Unable to focus, Chess stepped through to the adjoining building and made his way slowly down a flight of stairs.  It was another few minutes before, with one arm still wrapped across his stomach, he felt that he could really breathe again.  As for what had just happened, he sort of thought he understood what was going on: he had just wandered, unsuspecting, into some kind of territorial struggle between Razor and this guy, Woolf.  And both of them seemed to control small personal armies.
         Chess stopped and tried to get his bearings.  Wherever he was right now, he wanted to take note of it, he thought, so that he would never come down this way again.  He glanced around, and then out through the windows at the next walkway -- and then he blinked in surprise: it seemed like he was near the place where Razor, on Chess’s first day here, had smashed that guy’s face with the gun.  Chess drew in a sharp, painful breath, remembering that Razor had called this area the “south corner.”  He also recalled Razor’s disgust that none of his men had been on patrol here that day -- and now Chess thought he understood why.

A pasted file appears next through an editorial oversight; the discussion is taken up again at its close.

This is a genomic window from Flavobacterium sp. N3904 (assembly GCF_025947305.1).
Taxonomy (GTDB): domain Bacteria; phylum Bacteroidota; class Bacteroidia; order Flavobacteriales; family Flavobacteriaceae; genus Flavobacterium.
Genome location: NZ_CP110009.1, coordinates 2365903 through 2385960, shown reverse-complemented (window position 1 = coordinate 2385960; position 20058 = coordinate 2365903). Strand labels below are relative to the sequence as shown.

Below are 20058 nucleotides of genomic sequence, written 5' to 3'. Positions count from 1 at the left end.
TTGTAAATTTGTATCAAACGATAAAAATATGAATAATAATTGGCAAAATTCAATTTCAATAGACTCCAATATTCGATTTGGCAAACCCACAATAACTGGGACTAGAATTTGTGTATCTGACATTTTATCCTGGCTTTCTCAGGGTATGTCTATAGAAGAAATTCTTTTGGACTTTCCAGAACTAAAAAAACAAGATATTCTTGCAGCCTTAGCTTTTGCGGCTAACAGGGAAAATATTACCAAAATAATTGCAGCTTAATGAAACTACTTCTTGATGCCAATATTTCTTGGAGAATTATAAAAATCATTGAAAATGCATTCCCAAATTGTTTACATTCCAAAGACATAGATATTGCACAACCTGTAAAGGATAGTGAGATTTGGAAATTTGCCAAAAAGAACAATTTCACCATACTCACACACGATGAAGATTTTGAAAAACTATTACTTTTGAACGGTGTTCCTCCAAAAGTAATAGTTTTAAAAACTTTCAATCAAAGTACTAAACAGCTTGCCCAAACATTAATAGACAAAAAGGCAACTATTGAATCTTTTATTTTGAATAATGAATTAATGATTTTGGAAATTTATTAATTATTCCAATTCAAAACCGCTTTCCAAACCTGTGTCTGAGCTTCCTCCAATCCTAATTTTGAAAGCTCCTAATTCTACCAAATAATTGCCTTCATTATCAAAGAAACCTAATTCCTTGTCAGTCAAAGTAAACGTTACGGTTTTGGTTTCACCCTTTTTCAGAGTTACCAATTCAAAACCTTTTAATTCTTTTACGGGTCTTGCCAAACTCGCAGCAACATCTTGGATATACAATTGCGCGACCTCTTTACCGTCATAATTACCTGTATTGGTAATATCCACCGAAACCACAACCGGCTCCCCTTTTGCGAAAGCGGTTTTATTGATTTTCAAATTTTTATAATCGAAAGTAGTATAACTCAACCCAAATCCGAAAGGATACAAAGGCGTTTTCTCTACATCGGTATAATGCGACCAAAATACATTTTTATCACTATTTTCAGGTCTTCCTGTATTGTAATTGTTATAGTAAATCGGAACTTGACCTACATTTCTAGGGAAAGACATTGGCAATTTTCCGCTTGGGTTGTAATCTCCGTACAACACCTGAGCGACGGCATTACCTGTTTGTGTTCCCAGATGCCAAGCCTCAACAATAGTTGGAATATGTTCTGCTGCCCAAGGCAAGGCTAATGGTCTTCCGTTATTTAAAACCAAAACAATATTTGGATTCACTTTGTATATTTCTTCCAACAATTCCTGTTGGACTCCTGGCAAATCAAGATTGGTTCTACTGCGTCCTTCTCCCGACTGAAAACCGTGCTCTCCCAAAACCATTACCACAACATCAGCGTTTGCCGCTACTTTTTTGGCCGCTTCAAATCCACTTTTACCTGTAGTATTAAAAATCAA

Chess moved on, picking up speed as he went, and, just through the next door, he walked straight into the tall girl with the long dark hair: the one whom Razor had called “witch.”

Continued next page...


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Cloudy with a Chance of Metaphor

“If you blew the ‘cloud’ away, you know what would be there?” Patchett asked.  “This.  This is the cloud.  All of those buildings like this around the planet create the cloud.  The cloud is a building.”